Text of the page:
Why Newsom Said No to These Bills

Here’s a have a look at the failed proposals and why Newsom vetoed them:

Assembly Bill 1238: Decriminalizing jaywalking

This invoice would have eliminated fines for crossing the road exterior of a crosswalk until there’s imminent hazard. Supporters mentioned that the police used jaywalking legal guidelines as pretext to detain folks for no good purpose.

But Newsom nervous the legislation might unintentionally enhance the state’s already excessive charge of pedestrian fatalities.

He wrote in his veto that he was dedicated to engaged on laws “that addresses the unequal enforcement of jaywalking laws in a manner that does not risk worsening California’s pedestrian safety.”

A.B. 122: Allowing cyclists to roll by cease indicators

Newsom additionally made a security argument for this invoice, which might have allowed cyclists to deal with cease indicators as yields. Supporters had mentioned it was a commonsense measure that’s already been put into place in other parts of the country.

But the governor said he feared that the laws supposed to enhance bicyclist security would have “the opposite effect.”

A.B. 123: Boosting family-leave funds

This invoice would have elevated how a lot cash employees obtain whereas taking paid household depart. Currently, the funds are too small for low-wage employees to afford to benefit from the profit, CalMatters reports.

But in his veto message, Newsom mentioned the growth would create important new prices for employees and the state.

The invoice’s creator, Assemblywoman Lorena Gonzalez, responded in a press release: “Until we make reforms to the program, low- and middle-income families will continue to be left behind, while their tax dollars subsidize paid family leave for higher-income workers.”

A.B. 1456: Expanding school monetary help

This measure would have considerably loosened eligibility necessities for school monetary help in order that tens of 1000’s of further college students might obtain help.

But Newsom deemed the proposal, anticipated to price between $85 million to $175 million a yr, too expensive. In his veto, he urged that such a change be made by the annual budgeting course of.

A.B. 616: Allowing farmworkers to vote to unionize by mail

Under this measure, farmworkers would have been in a position to mail in or drop off poll playing cards for union elections with the California Agricultural Labor Relations Board workplace, as a substitute of getting to vote in individual.

Newsom vetoed the bill due to what he known as “various inconsistencies and procedural issues” and mentioned he would work to develop new laws to assist defend agricultural employees’ proper to collectively cut price.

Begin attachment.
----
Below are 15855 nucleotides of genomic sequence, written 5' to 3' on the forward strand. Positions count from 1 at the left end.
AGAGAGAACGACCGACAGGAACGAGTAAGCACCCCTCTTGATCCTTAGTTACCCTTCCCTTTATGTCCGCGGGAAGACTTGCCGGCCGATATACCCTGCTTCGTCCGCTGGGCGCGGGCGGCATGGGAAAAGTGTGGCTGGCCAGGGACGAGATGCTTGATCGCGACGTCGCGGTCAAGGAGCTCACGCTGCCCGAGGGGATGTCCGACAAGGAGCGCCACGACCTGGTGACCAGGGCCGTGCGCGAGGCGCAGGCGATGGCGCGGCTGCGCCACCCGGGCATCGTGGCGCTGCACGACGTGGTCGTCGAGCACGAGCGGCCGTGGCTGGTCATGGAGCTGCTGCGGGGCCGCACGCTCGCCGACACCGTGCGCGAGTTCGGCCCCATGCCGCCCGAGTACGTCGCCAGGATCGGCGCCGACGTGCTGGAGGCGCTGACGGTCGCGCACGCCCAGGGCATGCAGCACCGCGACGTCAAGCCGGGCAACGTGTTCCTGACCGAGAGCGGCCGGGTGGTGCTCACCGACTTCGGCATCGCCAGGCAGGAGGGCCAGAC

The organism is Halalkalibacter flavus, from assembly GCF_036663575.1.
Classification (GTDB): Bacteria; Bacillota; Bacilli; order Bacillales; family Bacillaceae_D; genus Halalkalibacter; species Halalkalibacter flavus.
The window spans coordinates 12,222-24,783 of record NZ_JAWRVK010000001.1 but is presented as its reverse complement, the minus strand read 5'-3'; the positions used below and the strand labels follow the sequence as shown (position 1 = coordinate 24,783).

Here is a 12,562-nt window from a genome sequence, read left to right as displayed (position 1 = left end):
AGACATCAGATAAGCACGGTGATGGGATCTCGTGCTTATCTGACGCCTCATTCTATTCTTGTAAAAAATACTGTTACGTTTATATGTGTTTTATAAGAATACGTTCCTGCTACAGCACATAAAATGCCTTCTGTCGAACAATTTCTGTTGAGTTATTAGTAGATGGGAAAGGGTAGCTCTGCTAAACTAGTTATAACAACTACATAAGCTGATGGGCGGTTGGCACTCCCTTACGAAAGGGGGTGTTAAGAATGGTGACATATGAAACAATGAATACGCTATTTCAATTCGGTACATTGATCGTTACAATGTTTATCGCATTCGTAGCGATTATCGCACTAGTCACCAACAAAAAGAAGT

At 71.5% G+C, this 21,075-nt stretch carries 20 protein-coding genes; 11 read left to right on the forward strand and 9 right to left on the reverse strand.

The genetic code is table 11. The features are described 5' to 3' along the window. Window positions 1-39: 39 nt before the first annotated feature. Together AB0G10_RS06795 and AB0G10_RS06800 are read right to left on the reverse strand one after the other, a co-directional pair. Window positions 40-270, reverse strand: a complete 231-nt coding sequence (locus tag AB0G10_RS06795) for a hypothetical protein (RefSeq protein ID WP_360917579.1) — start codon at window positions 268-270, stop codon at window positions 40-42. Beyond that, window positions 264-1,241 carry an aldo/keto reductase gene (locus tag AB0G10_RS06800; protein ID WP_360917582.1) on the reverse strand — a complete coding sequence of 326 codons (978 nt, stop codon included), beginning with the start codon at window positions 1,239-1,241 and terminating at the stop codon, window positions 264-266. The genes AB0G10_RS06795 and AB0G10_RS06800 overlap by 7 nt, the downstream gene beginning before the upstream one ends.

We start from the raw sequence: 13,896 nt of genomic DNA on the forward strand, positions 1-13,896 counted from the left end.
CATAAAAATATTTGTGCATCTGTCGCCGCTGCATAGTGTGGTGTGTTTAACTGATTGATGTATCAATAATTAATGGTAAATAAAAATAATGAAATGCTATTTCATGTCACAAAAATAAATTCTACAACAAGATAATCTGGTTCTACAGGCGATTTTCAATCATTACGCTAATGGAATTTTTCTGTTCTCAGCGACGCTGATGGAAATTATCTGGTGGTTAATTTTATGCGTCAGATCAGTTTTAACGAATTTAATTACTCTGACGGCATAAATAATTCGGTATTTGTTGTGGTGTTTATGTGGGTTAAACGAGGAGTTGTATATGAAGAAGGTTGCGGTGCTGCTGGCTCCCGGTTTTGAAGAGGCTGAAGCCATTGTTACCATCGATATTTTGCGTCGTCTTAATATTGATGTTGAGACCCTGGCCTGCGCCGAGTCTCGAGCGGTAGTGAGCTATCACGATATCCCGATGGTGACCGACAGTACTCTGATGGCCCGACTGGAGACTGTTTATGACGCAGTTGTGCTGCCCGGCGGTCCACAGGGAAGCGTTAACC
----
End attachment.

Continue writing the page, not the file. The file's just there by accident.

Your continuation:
Unions are linked to increased wages and higher advantages, but nearly no farmworkers are unionized, CalMatters reports. The governor’s resolution upset many farmworkers who supported him within the recall.

Senate Bill 660: Barring paid signature gathering

This invoice most likely would have made it tougher for initiatives and recall makes an attempt to qualify for the poll, such because the one which Newsom survived last month.

But in his veto, Newsom mentioned that paying signature gatherers based mostly on what number of signatures they receive is essentially the most inexpensive approach for folks to get measures on the poll: Banning the apply “could therefore make the qualification of many initiatives cost-prohibitive for all but the wealthiest interests.”

Other proposals vetoed embody:

This yr’s largest blaze, the Dixie fireplace, created its personal climate. We show you in 3-D.

This broccoli and Cheddar soup.

A new book by Adam Schiff, a Democratic congressman from California.

I’m headed to San Diego quickly to do some reporting. What ought to I write about?

Email me strategies at CAtoday@nytimes.com.

Monarch butterflies, which usually migrate to the West Coast forward of winter, as soon as numbered within the tens of millions in California. But final yr, fewer than 2,000 had been discovered alongside the state’s coast.

In latest months, nonetheless, environmental teams have noticed extra of the distinctive orange-and-black butterflies than they did in 2020, USA Today reports.

“These are very early numbers, so we need to be cautious to not read too much into this,” Scott Hoffman Black, government director of the conservation group Xerces Society, advised the information outlet. “But the numbers do lend some hope that we could see a slight rebound.”

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